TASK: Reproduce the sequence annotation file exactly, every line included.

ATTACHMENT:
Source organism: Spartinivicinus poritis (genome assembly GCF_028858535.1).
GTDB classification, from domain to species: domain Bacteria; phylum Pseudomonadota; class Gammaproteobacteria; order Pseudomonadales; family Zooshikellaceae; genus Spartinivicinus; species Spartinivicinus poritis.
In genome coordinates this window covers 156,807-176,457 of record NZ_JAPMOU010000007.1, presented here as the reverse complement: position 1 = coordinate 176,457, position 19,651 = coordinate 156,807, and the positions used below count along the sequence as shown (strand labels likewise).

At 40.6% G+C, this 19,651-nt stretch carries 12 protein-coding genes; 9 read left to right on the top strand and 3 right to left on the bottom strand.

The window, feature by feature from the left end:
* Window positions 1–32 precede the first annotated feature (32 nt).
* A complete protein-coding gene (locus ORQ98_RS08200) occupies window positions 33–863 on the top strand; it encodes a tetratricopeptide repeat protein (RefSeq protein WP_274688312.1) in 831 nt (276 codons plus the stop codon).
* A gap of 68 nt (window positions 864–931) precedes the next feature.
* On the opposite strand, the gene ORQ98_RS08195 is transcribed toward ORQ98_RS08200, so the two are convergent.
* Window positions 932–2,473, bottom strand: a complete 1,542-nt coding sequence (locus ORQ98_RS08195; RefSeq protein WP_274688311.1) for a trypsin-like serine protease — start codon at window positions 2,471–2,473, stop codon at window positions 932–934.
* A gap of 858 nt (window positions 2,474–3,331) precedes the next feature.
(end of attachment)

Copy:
Source organism: Spartinivicinus poritis (genome assembly GCF_028858535.1).
GTDB classification, from domain to species: domain Bacteria; phylum Pseudomonadota; class Gammaproteobacteria; order Pseudomonadales; family Zooshikellaceae; genus Spartinivicinus; species Spartinivicinus poritis.
In genome coordinates this window covers 156,807-176,457 of record NZ_JAPMOU010000007.1, presented here as the reverse complement: position 1 = coordinate 176,457, position 19,651 = coordinate 156,807, and the positions used below count along the sequence as shown (strand labels likewise).

At 40.6% G+C, this 19,651-nt stretch carries 12 protein-coding genes; 9 read left to right on the top strand and 3 right to left on the bottom strand.

The window, feature by feature from the left end:
* Window positions 1–32 precede the first annotated feature (32 nt).
* A complete protein-coding gene (locus ORQ98_RS08200) occupies window positions 33–863 on the top strand; it encodes a tetratricopeptide repeat protein (RefSeq protein WP_274688312.1) in 831 nt (276 codons plus the stop codon).
* A gap of 68 nt (window positions 864–931) precedes the next feature.
* On the opposite strand, the gene ORQ98_RS08195 is transcribed toward ORQ98_RS08200, so the two are convergent.
* Window positions 932–2,473, bottom strand: a complete 1,542-nt coding sequence (locus ORQ98_RS08195; RefSeq protein WP_274688311.1) for a trypsin-like serine protease — start codon at window positions 2,471–2,473, stop codon at window positions 932–934.
* A gap of 858 nt (window positions 2,474–3,331) precedes the next feature.